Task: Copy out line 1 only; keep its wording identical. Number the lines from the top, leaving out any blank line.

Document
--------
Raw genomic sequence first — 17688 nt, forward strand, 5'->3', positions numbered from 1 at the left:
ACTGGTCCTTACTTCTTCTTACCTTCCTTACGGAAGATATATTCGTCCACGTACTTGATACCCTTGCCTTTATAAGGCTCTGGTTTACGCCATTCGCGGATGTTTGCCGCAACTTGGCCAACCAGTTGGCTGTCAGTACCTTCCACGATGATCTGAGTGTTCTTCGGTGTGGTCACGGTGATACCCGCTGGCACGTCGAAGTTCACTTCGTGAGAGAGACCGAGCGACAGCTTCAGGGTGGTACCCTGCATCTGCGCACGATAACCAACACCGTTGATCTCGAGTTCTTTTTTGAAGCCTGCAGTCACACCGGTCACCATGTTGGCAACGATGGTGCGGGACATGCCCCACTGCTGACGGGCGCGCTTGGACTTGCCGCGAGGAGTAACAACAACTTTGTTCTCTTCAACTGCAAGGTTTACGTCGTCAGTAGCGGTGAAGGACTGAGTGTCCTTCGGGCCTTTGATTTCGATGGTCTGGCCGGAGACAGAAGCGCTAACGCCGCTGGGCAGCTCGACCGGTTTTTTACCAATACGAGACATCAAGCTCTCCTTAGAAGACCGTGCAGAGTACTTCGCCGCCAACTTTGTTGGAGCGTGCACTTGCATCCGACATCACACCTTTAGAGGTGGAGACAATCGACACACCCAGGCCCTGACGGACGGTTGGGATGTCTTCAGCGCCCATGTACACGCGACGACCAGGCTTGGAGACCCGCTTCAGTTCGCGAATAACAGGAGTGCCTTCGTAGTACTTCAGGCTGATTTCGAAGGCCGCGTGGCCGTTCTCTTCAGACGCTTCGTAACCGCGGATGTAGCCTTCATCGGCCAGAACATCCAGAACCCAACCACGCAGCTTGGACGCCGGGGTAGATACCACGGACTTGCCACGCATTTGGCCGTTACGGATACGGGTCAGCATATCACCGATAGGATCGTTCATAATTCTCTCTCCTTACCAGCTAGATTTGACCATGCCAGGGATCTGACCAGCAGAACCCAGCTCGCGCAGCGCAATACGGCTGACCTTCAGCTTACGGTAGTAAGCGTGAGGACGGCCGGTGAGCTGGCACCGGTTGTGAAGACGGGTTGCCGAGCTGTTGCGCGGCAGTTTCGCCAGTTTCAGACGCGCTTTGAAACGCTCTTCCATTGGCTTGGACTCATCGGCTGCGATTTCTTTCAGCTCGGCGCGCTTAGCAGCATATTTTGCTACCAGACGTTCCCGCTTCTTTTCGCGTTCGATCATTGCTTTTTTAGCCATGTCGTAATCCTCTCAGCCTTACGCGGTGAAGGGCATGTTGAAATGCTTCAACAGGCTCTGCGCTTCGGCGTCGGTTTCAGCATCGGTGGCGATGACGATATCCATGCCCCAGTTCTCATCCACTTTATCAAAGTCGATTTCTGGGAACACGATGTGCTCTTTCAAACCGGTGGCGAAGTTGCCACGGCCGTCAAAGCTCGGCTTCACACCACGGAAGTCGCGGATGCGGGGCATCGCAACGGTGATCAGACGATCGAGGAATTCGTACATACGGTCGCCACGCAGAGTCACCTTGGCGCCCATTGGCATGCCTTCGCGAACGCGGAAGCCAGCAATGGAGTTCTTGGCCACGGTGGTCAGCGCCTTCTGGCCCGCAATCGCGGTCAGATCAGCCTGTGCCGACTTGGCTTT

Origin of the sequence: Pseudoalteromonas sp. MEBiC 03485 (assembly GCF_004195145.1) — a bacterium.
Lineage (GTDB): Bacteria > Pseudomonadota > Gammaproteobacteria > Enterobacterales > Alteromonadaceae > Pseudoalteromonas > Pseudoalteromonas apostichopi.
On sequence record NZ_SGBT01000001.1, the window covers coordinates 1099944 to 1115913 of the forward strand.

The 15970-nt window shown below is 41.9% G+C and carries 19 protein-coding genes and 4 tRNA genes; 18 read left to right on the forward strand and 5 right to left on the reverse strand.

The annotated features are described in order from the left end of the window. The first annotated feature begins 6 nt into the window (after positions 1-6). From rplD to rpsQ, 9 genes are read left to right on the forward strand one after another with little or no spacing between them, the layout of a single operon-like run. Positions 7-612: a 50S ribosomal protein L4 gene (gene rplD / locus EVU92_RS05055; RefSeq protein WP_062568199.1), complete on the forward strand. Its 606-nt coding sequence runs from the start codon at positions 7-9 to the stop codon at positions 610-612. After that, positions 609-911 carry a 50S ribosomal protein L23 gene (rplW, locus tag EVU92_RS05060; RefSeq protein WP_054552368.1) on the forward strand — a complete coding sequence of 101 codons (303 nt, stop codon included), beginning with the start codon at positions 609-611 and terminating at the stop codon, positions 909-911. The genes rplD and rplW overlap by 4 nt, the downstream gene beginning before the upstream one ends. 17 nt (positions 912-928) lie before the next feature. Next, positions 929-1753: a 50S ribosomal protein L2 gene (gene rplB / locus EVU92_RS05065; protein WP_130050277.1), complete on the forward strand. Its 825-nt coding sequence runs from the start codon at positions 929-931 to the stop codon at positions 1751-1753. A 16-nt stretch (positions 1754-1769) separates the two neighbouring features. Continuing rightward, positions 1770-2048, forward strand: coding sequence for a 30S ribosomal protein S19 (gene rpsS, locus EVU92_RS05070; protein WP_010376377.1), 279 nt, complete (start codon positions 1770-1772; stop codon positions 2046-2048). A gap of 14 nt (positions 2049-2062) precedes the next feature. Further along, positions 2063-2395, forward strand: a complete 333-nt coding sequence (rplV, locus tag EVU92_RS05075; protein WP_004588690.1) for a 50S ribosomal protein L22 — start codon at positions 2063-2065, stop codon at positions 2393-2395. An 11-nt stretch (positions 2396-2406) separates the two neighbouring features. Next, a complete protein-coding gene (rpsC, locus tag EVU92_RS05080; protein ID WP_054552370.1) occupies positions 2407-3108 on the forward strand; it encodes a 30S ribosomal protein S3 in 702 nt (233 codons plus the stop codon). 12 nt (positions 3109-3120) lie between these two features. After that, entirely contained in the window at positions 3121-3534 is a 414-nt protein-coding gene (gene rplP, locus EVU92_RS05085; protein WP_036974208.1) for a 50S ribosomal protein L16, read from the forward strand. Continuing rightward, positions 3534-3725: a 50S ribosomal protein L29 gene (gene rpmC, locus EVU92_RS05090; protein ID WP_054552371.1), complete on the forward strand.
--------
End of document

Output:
Raw genomic sequence first — 17688 nt, forward strand, 5'->3', positions numbered from 1 at the left: